Southern Atlantic

Josh Jackson and Rich Jackson, Regional Report Compilers

The Southern Atlantic region of North Carolina, South Carolina, and Georgia covers five major distinct geological regions: the Blue Ridge Mountains, the Piedmont, the Sandhills, the Coastal Plain, and the Coastal Zone. These regions are home to habitat specialists such as Red-cockaded Woodpecker, which is tied to Longleaf pine forests found in the Sandhills, and Red Knot, which depends on horseshoe crab eggs in the Coastal Zone as it stops over on its epic migration.

Each state enjoys a diversity of more than 430 species of birds and dozens of Important Bird Areas. Great Smokies National Park in North Carolina has one of the highest diversities of breeding Nearctic–Neotropical migrants in the U.S. The ACE (Ashepoo, Combahee, and Edisto) Basin in South Carolina has been called one of the last great wild places in the world. Wood Storks and Painted Buntings nest in the more than 250,000 acres of tidal marshes, wetlands, and hardwood forests, which are protected in a private-public partnership. Georgia’s Okefenokee National Wildlife Refuge is home to over 230 species of birds; among them are Prothonotary Warbler, Pileated Woodpecker, and Sandhill Crane.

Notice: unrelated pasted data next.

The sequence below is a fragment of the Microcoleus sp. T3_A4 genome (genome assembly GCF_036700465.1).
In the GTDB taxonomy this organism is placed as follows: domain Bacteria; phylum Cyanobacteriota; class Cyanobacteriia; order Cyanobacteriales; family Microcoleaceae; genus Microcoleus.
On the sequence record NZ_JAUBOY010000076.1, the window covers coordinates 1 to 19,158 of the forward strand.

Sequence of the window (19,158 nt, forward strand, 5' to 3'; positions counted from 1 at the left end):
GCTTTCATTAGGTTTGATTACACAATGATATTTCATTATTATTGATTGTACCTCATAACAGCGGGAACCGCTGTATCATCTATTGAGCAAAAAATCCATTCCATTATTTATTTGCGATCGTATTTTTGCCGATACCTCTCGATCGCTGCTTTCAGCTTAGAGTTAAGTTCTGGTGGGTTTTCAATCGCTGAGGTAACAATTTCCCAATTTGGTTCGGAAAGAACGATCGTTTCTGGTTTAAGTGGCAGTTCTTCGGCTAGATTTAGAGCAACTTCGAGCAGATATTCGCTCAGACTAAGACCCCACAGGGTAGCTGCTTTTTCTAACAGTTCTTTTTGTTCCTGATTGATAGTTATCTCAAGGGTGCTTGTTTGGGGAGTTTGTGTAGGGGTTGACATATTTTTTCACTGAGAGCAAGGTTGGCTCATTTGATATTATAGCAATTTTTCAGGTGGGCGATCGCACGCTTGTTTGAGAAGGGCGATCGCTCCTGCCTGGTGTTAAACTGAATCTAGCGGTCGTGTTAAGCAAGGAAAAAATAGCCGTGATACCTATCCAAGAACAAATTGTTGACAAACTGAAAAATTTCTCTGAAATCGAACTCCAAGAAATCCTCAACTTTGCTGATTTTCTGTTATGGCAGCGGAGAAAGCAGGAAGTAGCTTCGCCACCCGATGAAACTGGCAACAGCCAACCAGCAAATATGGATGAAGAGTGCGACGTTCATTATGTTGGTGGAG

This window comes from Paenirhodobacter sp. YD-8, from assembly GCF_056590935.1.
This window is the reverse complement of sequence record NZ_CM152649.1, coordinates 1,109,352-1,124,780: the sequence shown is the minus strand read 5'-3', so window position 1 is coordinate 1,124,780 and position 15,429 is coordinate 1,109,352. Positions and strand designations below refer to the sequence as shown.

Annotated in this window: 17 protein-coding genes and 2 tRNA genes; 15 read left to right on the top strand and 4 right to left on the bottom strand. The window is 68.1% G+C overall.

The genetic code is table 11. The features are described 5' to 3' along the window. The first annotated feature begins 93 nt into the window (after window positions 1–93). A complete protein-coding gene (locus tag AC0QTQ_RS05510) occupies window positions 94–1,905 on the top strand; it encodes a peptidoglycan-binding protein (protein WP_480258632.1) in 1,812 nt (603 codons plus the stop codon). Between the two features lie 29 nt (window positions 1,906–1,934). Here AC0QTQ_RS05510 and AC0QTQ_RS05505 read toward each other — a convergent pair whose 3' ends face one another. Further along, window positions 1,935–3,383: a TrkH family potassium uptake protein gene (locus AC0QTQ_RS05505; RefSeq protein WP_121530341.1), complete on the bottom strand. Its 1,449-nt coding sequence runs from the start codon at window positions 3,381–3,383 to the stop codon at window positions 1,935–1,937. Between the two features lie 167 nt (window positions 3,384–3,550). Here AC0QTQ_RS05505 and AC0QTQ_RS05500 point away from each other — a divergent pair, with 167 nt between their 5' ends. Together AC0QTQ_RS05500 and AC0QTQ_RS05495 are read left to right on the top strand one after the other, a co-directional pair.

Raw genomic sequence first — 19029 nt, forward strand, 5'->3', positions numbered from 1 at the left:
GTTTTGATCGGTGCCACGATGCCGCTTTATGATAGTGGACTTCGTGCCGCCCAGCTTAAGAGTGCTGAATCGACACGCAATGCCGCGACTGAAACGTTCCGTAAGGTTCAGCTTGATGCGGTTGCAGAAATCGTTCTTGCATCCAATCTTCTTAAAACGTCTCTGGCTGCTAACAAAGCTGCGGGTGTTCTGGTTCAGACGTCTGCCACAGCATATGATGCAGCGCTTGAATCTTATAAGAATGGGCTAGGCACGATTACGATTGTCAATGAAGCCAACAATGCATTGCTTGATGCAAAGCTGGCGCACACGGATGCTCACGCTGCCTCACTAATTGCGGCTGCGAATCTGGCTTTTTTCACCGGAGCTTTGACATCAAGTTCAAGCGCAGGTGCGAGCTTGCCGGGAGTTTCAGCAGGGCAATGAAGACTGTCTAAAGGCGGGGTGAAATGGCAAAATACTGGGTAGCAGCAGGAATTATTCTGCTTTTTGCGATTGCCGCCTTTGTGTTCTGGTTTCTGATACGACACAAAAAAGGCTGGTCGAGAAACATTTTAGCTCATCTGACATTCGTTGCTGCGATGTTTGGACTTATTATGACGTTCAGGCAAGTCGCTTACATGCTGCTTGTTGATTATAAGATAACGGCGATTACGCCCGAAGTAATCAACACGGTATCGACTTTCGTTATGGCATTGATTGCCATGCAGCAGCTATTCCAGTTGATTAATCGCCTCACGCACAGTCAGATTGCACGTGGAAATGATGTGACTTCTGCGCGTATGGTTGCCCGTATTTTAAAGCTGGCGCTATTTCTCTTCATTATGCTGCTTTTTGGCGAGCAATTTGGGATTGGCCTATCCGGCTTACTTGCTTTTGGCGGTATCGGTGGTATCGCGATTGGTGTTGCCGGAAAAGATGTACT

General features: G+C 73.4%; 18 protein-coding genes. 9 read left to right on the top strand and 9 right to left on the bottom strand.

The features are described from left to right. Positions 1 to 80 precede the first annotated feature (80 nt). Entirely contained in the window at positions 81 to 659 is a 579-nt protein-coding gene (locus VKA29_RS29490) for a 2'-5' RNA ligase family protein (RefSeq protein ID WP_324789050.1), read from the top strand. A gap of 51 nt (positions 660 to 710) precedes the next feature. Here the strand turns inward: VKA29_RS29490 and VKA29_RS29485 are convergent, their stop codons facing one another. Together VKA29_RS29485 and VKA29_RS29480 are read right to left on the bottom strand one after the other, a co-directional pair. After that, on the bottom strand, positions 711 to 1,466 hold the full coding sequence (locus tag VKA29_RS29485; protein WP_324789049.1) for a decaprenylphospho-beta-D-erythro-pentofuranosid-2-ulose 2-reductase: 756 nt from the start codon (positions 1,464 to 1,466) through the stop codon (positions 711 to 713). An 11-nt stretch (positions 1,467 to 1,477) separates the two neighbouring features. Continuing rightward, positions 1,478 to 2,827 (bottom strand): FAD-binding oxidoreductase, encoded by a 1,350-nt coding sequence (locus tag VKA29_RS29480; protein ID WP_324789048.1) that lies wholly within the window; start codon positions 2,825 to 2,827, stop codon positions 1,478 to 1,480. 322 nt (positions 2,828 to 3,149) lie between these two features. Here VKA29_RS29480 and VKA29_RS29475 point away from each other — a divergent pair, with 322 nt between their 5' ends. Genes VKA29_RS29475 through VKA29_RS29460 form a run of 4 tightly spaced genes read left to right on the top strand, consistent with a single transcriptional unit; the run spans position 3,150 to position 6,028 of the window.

The Southern Atlantic region is host to many research and conservation projects. Piping Plovers are survey by multiple groups while overwintering on uninhabited islands along barrier beach inlets. South Carolina hosts over one third of the Atlantic population of American Oystercatcher. Ongoing research and surveys help to ensure the survival of this vulnerable species. The area also hosts novel projects such as the Clayton County Water Authority, just south of Atlanta, which incorporates ecological conservation and recreation with maintenance of clean water supply; its large water-treatment ponds are accessible to birders, and more than 250 species have been reported there.


The ABA gratefully acknowledges the contributions of Southern Atlantic Regional Report Compilers Josh Jackson and Rich Jackson to promoting knowledge and understanding about the birdlife of the continent.

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